During one meeting at the Greek medical school’s campus, there was a lively discussion about a study considering whether drug companies were manipulating published research to make their drugs look more effective. After a lot of back-and-forth and give-and-take that seemed to be missing the point, Freedman – who attended the meeting – wrote that, “Ioannidis, who had mostly been listening, delivered what felt like a coup de grace: wasn’t it possible, he asked, that drug companies were carefully selecting the topics of their studies—for example, comparing their new drugs against those already known to be inferior to others on the market—so that they were ahead of the game even before the data juggling began? “Maybe sometimes it’s the questions that are biased, not the answers,” he said, flashing a friendly smile. Everyone nodded. Though the results of drug studies often make newspaper headlines, you have to wonder whether they prove anything at all. Indeed, given the breadth of the potential problems raised at the meeting, can any medical-research studies be trusted?”
That’s what Ioannidis work has been questioning as well and that question, as the article noted, has been central to his career as what’s known as a meta-researcher who has become one of the world’s foremost experts on the credibility of medical research. He and his team have shown, again and again, and in many different ways, that much of what biomedical researchers conclude in published studies—conclusions that doctors keep in mind when they prescribe antibiotics or blood-pressure medication, or when they advise us to consume more fiber or less meat, or when they recommend surgery for heart disease or back pain—is misleading, exaggerated, and often flat-out wrong. He charges that as much as 90% of the published medical information that doctors rely on is flawed.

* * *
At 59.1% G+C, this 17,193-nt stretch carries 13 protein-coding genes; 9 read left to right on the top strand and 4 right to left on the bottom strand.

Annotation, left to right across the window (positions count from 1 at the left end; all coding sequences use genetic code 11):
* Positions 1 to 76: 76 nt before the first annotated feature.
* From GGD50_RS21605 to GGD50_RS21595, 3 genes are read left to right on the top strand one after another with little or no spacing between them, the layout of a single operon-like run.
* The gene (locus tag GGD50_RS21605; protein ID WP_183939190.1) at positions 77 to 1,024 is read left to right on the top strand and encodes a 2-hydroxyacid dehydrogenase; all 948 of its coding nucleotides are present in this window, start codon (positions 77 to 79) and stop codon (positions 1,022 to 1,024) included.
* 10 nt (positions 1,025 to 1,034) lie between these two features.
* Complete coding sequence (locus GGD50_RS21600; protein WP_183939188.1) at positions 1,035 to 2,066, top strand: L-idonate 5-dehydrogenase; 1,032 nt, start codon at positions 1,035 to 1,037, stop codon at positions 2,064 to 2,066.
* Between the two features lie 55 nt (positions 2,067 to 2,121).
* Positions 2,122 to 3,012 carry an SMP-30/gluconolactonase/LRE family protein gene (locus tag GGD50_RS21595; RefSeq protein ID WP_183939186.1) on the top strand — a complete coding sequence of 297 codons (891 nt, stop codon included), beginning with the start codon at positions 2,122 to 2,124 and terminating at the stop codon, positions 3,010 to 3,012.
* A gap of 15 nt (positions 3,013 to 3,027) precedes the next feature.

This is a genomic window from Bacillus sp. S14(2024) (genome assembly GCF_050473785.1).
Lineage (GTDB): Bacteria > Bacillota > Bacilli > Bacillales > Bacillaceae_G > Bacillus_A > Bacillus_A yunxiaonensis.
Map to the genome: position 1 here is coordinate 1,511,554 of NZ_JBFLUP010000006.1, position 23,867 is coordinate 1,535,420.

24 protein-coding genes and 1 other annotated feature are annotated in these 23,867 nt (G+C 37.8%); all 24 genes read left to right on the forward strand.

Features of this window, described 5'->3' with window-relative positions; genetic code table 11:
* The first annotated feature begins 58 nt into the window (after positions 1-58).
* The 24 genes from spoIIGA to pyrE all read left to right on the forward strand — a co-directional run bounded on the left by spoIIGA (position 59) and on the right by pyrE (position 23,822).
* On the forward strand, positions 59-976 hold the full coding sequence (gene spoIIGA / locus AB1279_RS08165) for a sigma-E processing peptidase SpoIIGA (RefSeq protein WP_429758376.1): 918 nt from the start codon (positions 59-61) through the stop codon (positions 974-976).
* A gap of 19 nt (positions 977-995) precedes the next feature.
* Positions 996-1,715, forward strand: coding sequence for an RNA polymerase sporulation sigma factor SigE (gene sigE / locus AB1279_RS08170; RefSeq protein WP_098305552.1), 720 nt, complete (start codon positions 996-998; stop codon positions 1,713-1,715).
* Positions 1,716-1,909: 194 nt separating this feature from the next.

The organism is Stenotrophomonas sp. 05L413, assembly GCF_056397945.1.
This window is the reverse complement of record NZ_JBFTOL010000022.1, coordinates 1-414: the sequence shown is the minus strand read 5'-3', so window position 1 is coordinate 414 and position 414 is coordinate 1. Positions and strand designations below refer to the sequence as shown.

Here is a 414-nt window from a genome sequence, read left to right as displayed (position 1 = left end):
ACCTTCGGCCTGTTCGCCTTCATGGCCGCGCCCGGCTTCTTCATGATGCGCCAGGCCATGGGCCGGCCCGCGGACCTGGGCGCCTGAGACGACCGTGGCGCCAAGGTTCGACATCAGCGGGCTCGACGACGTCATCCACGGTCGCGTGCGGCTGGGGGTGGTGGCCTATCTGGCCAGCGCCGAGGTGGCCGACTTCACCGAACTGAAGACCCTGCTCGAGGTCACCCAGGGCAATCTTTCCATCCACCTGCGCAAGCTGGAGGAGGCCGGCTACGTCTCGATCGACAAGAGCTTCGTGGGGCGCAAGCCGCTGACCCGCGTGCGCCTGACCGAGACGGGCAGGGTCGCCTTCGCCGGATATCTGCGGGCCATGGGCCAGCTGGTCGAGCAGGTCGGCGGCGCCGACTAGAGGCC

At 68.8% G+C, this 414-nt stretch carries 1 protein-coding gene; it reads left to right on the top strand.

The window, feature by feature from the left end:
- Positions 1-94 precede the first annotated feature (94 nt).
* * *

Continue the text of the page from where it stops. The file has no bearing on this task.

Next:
His work has been widely accepted by the medical community; it has been published in the field’s top journals, where it is heavily cited; and he is a big draw at conferences. Given this exposure, and the fact that his work broadly targets everyone else’s work in medicine, as well as everything that physicians do and all the health advice we get, Ioannidis may be one of the most influential scientists alive. Yet for all his influence, he worries that the field of medical research is so pervasively flawed, and so riddled with conflicts of interest, that it might be chronically resistant to change—or even to publicly admitting that there’s a problem.
Ioannidis’ Greek roots remain deep. In Ioannina, in northern Greece, there is a sanctuary built at the site of the Dodona oracle. The oracle was said to have issued pronouncements to priests through the rustling of a sacred oak tree. Today, a different oak tree at the site provides visitors with a chance to try their own hands at extracting a prophecy. “I take all the researchers who visit me here, and almost every single one of them asks the tree the same question,” Ioannidis tells me, as we contemplate the tree the day after the team’s meeting. “‘Will my research grant be approved?’” He chuckles, not maliciously or in glee, but to soften the sting of what he said. Nonetheless, his work has stung enough to change how medical and scientific research is being done.